Orchard Soil Preparation and Planting the Trees
- What Variety of Trees Should I Plant?
- Squeezing All This Into Your Back Yard
- Preparing the Soil and Planting (this page)
- Establishing the Trees and the Initial Pruning
- Summer Pruning
- Pests and Diseases
We're going to be placing a number of fruit trees in a small area. But even though we're going to keep the trees small, the roots will be quite intensive and this will demand a healthy soil. The trees are going to be there for a while, and the roots will have needs that have to be met. A plant is only as good as its roots. Since you can't fix the soil after the trees are established, it's imperative that you start with the best conditions for growth. That'll keep the trees active, and an active tree is a healthy tree.
Drainage and Soil Structure.
Just like you, roots need to breathe and eat. They also need access to water to carry the nutrients. Drainage allows them to breathe and the soil structure allows them to drink in their nutrients.
The most important requirement is to keep the roots out of standing water. If the ground is low and collects water after a rain, pile a foot or two of good dirt there and plant the trees on top of the mound.
Soil structure is the porosity of the soil. An ideal soil has channels to carry water, is granular, loose, and friable. Ideally, you want a cross between cookie crumbs and a sponge. But you're stuck with what you have, so if it's necessary to improve the soil structure, do so before you plant the first tree. There's not much you can do later.
Fertility is important, but that is something that can be increased with composting and proper soil practices.
Planting the Trees
The most important thing here is to not bury the poor things, they aren't dead. When the trees come home from the nursery, they will have a funny-looking twist just above where the roots meet the trunk. This is a graft union, where the roots (that like your dirt) are grafted to the variety (that likes your climate.) That graft union needs to be at least a couple of inches above the ground. You can often see the line where the soil level was when the tree was grown in the nursery, and that's about where you should have your soil line. If it seems as if the tree might fall over with the next puff of wind that's probably about right.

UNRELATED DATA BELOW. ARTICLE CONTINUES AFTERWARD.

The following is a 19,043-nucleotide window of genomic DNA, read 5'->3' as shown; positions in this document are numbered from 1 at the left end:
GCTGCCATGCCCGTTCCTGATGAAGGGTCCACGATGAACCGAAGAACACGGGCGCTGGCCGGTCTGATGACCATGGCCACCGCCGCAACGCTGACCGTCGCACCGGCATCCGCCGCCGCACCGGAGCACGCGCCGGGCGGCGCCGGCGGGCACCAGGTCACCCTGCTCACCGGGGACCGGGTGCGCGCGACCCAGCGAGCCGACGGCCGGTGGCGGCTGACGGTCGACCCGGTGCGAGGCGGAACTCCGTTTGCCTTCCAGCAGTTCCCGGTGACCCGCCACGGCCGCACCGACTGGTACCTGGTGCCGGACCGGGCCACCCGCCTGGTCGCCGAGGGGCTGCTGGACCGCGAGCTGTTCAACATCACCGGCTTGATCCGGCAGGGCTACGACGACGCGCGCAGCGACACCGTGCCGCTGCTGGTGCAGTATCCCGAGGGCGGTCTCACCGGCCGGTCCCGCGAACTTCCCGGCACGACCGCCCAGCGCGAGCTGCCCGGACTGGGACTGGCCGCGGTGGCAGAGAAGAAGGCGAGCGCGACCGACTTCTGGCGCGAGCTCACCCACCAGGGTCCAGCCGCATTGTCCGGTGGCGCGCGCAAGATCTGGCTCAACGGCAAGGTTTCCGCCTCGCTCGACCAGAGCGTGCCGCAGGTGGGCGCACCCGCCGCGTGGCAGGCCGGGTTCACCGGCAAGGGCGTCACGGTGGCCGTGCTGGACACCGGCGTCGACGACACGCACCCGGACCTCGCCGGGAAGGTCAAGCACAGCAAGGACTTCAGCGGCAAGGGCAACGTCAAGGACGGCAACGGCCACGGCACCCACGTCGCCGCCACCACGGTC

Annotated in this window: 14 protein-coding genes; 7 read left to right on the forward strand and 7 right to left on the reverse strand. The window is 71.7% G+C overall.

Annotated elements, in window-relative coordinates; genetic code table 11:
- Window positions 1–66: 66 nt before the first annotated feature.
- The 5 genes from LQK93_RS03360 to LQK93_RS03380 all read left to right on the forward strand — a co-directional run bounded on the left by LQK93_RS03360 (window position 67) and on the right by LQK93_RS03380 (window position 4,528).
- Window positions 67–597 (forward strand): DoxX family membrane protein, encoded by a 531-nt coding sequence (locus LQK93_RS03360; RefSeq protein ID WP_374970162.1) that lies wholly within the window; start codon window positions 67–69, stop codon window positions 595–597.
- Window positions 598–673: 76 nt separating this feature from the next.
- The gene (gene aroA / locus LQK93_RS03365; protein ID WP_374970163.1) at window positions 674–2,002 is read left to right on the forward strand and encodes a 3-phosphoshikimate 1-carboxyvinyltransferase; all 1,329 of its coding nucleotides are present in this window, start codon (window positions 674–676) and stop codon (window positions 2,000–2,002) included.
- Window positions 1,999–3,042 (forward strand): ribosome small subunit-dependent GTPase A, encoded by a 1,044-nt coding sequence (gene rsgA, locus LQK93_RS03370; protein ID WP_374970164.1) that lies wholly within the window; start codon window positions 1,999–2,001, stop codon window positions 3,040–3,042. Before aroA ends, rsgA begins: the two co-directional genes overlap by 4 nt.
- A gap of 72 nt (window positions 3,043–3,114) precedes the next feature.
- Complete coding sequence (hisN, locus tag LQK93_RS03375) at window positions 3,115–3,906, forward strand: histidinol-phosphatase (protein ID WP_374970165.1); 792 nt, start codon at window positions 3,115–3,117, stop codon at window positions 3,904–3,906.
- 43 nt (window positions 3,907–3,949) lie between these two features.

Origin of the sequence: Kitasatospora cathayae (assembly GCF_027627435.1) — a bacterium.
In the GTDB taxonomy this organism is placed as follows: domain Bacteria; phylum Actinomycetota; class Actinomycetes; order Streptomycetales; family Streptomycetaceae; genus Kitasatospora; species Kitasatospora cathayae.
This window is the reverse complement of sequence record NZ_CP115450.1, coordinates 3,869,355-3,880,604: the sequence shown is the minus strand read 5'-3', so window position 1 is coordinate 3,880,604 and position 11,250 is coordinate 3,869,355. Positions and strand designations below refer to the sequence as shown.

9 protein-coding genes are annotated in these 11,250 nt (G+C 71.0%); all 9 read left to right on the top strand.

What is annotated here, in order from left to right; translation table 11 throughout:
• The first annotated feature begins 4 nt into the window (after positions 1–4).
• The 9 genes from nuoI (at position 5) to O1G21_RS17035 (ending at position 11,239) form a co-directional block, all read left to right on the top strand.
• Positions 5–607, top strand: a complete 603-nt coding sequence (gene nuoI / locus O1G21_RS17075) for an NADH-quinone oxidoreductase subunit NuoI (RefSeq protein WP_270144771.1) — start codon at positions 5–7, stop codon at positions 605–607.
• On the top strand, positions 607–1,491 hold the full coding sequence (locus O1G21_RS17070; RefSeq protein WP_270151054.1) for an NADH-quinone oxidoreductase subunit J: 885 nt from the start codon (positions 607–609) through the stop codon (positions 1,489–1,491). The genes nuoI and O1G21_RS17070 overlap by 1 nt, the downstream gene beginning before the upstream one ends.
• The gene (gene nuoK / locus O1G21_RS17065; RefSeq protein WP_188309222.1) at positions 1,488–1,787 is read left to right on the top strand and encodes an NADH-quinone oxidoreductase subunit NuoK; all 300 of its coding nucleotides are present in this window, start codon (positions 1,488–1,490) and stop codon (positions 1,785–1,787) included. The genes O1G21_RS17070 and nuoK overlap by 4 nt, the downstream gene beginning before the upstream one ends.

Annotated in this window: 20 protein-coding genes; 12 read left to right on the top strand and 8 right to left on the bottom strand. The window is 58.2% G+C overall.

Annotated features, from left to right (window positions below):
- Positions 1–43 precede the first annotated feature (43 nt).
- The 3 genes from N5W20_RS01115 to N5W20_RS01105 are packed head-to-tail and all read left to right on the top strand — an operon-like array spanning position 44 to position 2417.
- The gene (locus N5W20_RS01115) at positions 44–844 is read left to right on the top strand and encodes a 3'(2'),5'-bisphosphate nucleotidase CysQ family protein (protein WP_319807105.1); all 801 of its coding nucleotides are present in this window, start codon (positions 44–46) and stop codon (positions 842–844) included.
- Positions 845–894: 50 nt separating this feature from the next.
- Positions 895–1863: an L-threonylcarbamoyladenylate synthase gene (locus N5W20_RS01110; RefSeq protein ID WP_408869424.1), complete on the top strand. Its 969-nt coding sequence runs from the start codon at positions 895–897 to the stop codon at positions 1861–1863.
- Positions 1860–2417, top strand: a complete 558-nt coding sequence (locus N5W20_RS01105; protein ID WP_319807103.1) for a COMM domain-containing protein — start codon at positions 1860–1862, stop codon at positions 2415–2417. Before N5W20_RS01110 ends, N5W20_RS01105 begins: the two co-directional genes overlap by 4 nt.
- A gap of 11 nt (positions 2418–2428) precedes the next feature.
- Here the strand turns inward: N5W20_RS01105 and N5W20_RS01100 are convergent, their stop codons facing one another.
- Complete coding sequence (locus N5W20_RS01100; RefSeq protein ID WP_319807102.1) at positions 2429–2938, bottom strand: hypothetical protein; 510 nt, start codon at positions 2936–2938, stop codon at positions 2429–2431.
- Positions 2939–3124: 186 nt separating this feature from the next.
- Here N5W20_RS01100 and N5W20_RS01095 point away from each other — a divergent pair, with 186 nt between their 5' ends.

If you're going to plant in existing dirt, work up the ground twice as wide as the roots but don't go very deep, you don't want the tree to settle. Chop up the sides to give the roots a way out of your nice hole, otherwise they'll just take the easy route and go around in circles. Make a mound of dirt in the middle and spread the roots out over that mound, backfill and you're done. Don't stake the tree, and don't add any fertilizer or magic grow sticks or compost or steer manure or water crystals or vitamins or Jinkela or potting soil or liquid sky blue potions or anything else, but you should water like mad for the first year. Mulch is good but keep it away from the trunk and make sure the water will go through it.
Take a deep breath, because we're now going to do something extremely drastic and it involves sharp objects.